By Donald Farmer, Principal at Treehive Strategy
Having worked in the data and analytics space for over 30 years, people expect me to hold strong and informed opinions about the next big thing. I do. But, before we look to what comes next, let’s reflect on where we find ourselves today. In this field, things are pretty good.
For example, if you use BI tools, I expect you know how to build a dashboard. With new self-service features, that’s a simple task. You can probably track KPIs, visualise your trends and deploy these insights to the cloud or a mobile device. If you need to bring data together, that’s not too difficult either. But you have a ton of data? No real problem, with today’s elastic technologies.
The more challenging question is: do you make a difference? When tools and skills are commonplace, when once-insightful metrics and reports are familiar in every business, what can you do better?
This anxiety lurks behind so many conversations I have. People ask, what comes next? But they really wonder, how do we add value as a team, when BI is just a commodity? How can I – personally – lead and influence when so much that was once difficult now seems easy?
The problem often lies in the very familiarity of our tools: we quickly hit their limits. Perhaps we can go further with coding and scripting, but BI has succeeded mainly because it has reached out to business users not developers.
We may hand over advanced problems to a data science team; in-house if we have the resources. But data science is a highly competitive profession just now. So, we often outsource, even off-shore our next-generation requirements.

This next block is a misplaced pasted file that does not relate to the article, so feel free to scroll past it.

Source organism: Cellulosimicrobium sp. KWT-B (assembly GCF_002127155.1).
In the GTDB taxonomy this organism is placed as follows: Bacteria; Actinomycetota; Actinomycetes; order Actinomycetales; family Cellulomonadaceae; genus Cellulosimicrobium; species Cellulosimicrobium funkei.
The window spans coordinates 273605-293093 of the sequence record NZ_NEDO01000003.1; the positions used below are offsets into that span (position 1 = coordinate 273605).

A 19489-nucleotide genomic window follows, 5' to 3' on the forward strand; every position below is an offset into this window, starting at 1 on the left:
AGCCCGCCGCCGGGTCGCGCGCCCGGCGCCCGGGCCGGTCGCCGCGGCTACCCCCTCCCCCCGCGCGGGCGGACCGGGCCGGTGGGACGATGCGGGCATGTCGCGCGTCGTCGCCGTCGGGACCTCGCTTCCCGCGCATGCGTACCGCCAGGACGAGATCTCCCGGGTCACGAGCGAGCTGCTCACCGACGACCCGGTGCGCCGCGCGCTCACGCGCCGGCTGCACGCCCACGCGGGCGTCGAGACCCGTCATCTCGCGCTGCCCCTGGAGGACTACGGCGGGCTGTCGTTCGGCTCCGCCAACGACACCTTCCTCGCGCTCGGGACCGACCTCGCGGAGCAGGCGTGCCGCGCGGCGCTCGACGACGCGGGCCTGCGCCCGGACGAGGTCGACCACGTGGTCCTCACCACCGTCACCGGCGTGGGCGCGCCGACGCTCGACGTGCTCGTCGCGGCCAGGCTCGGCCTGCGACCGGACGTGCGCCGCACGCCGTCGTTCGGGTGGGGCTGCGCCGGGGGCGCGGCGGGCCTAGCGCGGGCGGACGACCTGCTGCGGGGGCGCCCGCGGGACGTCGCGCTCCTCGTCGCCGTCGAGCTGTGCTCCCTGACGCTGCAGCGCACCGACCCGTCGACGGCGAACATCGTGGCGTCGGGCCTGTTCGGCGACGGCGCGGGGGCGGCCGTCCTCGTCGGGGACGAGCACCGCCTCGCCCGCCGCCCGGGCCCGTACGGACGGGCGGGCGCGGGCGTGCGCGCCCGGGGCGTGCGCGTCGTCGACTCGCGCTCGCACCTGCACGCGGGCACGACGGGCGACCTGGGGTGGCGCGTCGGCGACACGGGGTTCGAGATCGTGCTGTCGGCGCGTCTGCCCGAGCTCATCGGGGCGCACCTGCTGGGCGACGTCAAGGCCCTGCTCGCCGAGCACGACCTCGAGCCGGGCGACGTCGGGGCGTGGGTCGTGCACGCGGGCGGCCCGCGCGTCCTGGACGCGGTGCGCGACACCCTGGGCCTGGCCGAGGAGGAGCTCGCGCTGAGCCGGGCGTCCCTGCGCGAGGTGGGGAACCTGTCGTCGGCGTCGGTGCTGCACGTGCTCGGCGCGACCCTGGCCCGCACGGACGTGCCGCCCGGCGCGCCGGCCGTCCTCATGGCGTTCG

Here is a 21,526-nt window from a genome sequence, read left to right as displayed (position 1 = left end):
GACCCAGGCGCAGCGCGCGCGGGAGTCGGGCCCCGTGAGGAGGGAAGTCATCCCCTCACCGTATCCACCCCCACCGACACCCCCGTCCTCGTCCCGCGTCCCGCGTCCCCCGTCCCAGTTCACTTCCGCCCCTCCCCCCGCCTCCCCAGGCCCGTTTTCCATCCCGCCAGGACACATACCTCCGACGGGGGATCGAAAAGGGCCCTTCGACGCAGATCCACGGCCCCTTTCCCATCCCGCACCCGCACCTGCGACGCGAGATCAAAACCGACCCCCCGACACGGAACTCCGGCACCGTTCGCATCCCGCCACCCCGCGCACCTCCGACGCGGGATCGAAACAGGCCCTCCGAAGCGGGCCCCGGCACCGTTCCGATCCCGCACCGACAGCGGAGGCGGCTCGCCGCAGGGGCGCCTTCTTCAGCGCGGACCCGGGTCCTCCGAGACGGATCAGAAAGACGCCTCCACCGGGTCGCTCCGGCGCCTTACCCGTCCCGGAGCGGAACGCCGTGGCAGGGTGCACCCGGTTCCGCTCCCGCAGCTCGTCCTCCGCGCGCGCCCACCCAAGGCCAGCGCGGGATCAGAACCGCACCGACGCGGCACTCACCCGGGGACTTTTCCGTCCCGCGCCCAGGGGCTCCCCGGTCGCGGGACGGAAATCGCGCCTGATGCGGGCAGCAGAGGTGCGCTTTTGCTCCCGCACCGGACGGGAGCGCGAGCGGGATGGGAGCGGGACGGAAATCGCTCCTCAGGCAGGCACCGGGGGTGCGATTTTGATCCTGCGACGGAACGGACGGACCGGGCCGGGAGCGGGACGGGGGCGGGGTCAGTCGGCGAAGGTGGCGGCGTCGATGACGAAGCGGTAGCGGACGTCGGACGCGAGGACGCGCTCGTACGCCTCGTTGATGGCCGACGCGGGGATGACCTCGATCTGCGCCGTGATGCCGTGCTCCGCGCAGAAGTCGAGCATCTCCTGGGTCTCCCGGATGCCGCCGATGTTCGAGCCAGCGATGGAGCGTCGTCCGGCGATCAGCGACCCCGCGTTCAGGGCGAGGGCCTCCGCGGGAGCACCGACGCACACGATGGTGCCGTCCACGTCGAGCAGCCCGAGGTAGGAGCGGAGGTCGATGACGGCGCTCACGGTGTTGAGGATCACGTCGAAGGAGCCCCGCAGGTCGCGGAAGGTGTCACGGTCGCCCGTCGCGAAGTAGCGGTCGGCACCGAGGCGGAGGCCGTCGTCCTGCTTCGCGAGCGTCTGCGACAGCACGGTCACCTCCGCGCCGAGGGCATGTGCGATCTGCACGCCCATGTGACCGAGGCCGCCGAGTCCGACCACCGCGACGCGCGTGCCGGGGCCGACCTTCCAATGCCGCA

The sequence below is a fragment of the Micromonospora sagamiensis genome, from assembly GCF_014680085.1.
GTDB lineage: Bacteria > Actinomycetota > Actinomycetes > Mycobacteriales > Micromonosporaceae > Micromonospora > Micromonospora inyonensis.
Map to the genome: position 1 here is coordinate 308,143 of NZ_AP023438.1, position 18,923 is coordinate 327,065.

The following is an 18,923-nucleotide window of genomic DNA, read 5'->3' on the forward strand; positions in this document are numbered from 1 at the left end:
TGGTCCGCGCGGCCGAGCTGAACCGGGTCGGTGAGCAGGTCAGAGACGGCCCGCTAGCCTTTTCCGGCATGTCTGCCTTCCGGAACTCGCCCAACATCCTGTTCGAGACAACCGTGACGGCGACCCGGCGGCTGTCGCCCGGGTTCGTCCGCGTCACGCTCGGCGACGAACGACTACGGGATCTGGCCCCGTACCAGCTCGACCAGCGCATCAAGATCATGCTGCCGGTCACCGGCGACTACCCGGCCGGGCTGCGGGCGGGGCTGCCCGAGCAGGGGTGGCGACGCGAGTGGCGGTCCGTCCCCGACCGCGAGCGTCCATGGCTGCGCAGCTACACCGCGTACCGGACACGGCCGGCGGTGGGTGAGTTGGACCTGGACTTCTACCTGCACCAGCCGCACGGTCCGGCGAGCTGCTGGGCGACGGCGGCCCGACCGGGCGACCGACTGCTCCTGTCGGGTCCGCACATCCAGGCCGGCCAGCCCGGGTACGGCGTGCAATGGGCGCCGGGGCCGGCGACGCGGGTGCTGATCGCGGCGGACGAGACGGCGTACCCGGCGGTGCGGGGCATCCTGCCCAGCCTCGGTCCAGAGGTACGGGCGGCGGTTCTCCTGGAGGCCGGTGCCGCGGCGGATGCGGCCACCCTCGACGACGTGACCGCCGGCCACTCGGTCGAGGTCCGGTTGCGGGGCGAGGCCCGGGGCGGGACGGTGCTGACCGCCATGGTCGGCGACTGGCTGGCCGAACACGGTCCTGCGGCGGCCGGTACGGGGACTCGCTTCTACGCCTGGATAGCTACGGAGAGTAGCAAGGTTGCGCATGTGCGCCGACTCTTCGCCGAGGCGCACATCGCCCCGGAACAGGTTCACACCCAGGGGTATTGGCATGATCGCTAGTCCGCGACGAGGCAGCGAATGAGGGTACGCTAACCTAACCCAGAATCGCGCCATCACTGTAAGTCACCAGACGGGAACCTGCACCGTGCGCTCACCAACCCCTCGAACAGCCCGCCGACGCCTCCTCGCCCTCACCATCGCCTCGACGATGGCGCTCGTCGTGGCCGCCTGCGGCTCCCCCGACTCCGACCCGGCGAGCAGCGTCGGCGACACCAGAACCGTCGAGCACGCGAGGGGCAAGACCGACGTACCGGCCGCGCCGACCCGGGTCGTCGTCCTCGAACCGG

Outsourcing may tempt us economically, but rarely proves efficient in a practice such as machine learning where progress comes through many experimental iterations. We discover the pain points too late; nothing feels straightforward; integration is difficult and results come slowly.
What is to be done? First, we need to work with our current BI users, not new teams, enabling these colleagues to extend their skills beyond the limits of the current toolset. In other words, we do need machine learning and AI, but for most businesses we also need those new techniques to work within our existing analytic practice, improving our current decision-making with new intelligence.
This possibly sounds like the augmented analytics which BI vendors have plugged-in over recent years. However, that approach is inherently limited by their need to support expected legacy features. Other, newer, BI vendors want to replace existing BI capabilities with augmented or automated approaches. But they too hit limits, because, ironically, before they can take you further, they must address those already familiar use cases, mastered by traditional BI.
What few of these vendors recognise – or want to admit – is that modern business builds on a portfolio of tools. No one application needs to, or should try to, do it all. We should balance the power of machine learning with simplicity. That’s not to say applications should be superficially easy. Rather, applications that take business users on this new journey, should focus on their advanced capabilities, but with a workflow that clarifies, rather than over-simplifies.
Above all, the business user must feel they can iterate and increment, to answer their questions and question their answers, again and again. This is what a data scientist would do with their specialised tools, scripts and notebooks. The BI user, stepping into more advanced work, should have their own practice that matches their needs and experiences.
This attention to working practice is one reason I like the Tellius decision intelligence platform. The user experience feels neither over-simplified or daunting; the on-boarding is similarly straightforward. Results, therefore, come quickly. But, remembering that all machine learning is incremental, better results come confidently.
It’s invigorating – cool, even – to reach beyond the limits of augmented analytics into a new space we could call decision intelligence. The down-to-earth benefit is that you use a remarkably straightforward deployment and a set of tools to complement, rather than disrupt, your existing practice.
Worth looking at.
If you are interested in learning how to break out beyond BI, I invite you to the next Tellius webinar on Wednesday July 14, 2021. I look forward to seeing you there.